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Stonehenge FromHeelstone
Stonehenge FromHeelstone
 
  About your Area
 

Stonehenge was produced by a culture with no written language, and at great historical remove from the first cultures that did leave written records. Many aspects of Stonehenge remain subject to debate. This multiplicity of theories, some of them very colourful, is often called the "mystery of Stonehenge."

There is little or no direct evidence for the construction techniques used by the Stonehenge builders. Over the years, various authors have suggested that supernatural or anachronistic methods were used, usually asserting that the stones were impossible to move otherwise. However, conventional techniques using Neolithic technology have been demonstrably effective at moving and placing stones this size.[4] Proposed functions for the site include usage as an astronomical observatory, or as a religious site. Other theories have advanced supernatural or symbolic explanations for the construction.

Folklore

The Heelstone
The Heelstone

"Friar’s Heel" or the "Sunday Stone"

The Heel Stone was once known as "Friar's Heel". A folk tale, which cannot be dated earlier than the seventeenth century, relates the origin of the name of this stone:

The Devil bought the stones from a woman in Ireland, wrapped them up, and brought them to Salisbury plain. One of the stones fell into the Avon, the rest were carried to the plain. The Devil then cried out, "No-one will ever find out how these stones came here!" A friar replied, "That’s what you think!," whereupon the Devil threw one of the stones at him and struck him on the heel. The stone stuck in the ground and is still there.

Some claim "Friar's Heel" is a corruption of "Freyja's He-ol" or "Freyja Sul", from the Nordic goddess Freyja and the Welsh word for way or Sunday, respectively, or the name may simply imply that the stone heels, or leans. The name is not unique; there was a monolith with the same name recorded in the 19th century by antiquarian Charles Warne at Long Bredy in Dorset.

Arthurian legend

A giant helps Merlin build Stonehenge. From a manuscript of the Roman de Brut by Wace in the British Library (Egerton 3028). This is the oldest known depiction of Stonehenge.
A giant helps Merlin build Stonehenge. From a manuscript of the Roman de Brut by Wace in the British Library (Egerton 3028). This is the oldest known depiction of Stonehenge.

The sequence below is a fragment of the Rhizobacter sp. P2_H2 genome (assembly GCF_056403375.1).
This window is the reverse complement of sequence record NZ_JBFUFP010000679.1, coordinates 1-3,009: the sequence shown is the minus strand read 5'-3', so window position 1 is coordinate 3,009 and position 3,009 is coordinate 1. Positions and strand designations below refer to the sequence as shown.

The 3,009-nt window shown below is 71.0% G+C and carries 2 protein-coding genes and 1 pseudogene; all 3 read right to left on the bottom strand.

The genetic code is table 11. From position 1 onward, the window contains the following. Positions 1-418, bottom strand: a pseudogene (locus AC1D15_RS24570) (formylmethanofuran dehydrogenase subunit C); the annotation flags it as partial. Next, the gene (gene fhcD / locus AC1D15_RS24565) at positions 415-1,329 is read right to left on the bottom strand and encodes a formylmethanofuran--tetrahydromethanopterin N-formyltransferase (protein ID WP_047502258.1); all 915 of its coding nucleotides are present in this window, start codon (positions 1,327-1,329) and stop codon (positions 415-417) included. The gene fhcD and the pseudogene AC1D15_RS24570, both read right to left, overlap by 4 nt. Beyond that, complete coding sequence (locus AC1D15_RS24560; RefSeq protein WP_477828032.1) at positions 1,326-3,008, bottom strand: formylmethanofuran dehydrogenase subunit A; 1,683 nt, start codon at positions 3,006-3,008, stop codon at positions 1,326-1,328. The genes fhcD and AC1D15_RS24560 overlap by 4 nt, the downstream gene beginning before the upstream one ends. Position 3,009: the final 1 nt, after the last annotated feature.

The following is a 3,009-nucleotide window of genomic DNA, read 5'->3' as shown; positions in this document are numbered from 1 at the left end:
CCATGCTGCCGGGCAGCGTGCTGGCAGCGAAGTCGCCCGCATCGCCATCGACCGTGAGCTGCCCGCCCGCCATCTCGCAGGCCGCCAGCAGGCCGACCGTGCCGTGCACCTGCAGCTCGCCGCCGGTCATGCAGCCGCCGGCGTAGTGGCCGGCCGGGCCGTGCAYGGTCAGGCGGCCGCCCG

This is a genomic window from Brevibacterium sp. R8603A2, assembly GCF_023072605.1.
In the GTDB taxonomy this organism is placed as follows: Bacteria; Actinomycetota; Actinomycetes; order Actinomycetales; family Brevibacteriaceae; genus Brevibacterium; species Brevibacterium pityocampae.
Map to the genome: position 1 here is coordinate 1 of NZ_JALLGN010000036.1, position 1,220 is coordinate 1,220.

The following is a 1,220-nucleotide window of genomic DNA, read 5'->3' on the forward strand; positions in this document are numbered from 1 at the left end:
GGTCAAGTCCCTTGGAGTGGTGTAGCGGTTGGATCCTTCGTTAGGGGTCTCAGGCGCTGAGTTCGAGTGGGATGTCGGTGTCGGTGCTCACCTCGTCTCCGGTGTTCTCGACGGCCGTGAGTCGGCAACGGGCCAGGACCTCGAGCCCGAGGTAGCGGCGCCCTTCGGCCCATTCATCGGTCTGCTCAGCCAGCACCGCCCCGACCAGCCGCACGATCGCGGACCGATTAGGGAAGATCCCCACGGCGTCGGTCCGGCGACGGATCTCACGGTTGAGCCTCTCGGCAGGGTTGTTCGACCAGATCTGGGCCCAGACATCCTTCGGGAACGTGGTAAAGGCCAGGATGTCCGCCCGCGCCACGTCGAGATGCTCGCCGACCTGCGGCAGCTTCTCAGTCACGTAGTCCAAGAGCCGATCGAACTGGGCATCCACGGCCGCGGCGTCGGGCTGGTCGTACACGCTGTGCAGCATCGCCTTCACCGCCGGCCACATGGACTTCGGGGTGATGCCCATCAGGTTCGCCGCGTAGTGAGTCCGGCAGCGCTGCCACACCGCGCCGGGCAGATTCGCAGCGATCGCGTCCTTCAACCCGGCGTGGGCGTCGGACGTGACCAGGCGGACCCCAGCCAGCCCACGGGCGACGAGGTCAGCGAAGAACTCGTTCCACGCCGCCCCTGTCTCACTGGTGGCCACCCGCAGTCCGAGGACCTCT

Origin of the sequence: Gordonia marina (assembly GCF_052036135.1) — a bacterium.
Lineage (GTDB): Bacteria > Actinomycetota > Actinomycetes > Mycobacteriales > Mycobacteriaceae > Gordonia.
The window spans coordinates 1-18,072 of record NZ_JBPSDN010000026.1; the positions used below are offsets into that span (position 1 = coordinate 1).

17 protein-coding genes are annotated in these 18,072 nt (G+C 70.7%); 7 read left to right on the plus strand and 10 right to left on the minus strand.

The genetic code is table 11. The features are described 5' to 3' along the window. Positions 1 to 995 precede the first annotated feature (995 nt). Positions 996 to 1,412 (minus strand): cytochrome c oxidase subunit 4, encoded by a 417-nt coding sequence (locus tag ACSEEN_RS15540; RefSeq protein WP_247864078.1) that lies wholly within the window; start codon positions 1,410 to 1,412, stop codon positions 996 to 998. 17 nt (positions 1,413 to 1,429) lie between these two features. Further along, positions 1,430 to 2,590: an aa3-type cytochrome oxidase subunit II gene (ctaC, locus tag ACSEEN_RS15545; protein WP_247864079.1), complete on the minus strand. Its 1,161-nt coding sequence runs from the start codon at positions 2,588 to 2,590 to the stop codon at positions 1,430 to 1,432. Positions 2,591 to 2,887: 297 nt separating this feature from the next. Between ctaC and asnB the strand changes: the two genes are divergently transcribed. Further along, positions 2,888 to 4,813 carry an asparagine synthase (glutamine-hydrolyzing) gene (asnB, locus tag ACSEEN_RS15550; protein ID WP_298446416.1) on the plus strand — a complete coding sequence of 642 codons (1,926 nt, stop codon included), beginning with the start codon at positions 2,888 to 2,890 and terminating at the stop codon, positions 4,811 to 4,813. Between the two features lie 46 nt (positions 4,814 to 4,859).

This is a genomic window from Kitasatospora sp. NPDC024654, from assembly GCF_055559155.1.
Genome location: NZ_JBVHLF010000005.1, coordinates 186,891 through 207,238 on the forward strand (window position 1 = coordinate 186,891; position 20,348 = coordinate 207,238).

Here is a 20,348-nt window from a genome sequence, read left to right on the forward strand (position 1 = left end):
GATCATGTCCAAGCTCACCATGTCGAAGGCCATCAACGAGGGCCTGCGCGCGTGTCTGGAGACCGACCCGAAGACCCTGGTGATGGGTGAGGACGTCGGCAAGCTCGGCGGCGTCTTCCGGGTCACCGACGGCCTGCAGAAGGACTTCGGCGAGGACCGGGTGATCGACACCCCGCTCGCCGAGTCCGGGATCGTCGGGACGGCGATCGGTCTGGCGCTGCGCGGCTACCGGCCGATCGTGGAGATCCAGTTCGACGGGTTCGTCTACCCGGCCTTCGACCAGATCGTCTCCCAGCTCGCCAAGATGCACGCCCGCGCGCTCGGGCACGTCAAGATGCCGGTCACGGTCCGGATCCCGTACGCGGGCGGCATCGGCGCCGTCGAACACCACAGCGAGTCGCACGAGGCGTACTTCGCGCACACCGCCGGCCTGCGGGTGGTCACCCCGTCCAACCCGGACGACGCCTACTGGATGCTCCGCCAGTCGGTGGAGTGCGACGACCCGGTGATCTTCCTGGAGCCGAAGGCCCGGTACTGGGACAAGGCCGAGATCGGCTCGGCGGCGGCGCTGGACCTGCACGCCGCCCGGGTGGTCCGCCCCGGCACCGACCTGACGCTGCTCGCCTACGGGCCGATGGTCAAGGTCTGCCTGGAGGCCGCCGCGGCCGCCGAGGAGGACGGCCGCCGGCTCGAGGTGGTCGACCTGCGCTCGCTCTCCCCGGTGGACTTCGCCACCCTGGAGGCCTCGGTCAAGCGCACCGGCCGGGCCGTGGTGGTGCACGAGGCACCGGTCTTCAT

Stonehenge is also mentioned within Arthurian legend. Geoffrey of Monmouth said that Merlin the wizard directed its removal from Ireland, where it had been constructed on Mount Killaraus by Giants, who brought the stones from Africa. After it had been rebuilt near Amesbury, Geoffrey further narrates how first Ambrosius Aurelianus, then Uther Pendragon, and finally Constantine III, were buried inside the ring of stones. In many places in his Historia Regum Britanniae Geoffrey mixes British legend and his own imagination; it is intriguing that he connects Ambrosius Aurelianus with this prehistoric monument, seeing how there is place-name evidence to connect Ambrosius with nearby Amesbury.

According to Geoffrey of Monmouth, the rocks of Stonehenge were healing rocks which Giants brought from Africa to Ireland for their healing properties. These rocks were called The Giant's Dance. Aurelius Ambrosias (5th Century), wishing to erect a memorial to the nobles (3000) who had died in battle with the Saxons and were buried at Salisbury, chose (at Merlin's advice) Stonehenge to be their monument. So the King sent Merlin, Uther Pendragon (Arthur's father), and 15,000 knights to Ireland to retrieve the rocks. They slew 7,000 Irish. As the knights tried to move the rocks with ropes and force, they failed. Then Merlin, using "gear" and skill, easily dismantled the stones and sent them over to Britain, where Stonehenge was dedicated. Shortly after, Aurelius died and was buried within the Stonehenge monument, or "The Giants' Ring of Stonehenge".

Recent history

The sun rising over Stonehenge on the summer solstice on 21 June 2005
The sun rising over Stonehenge on the summer solstice on 21 June 2005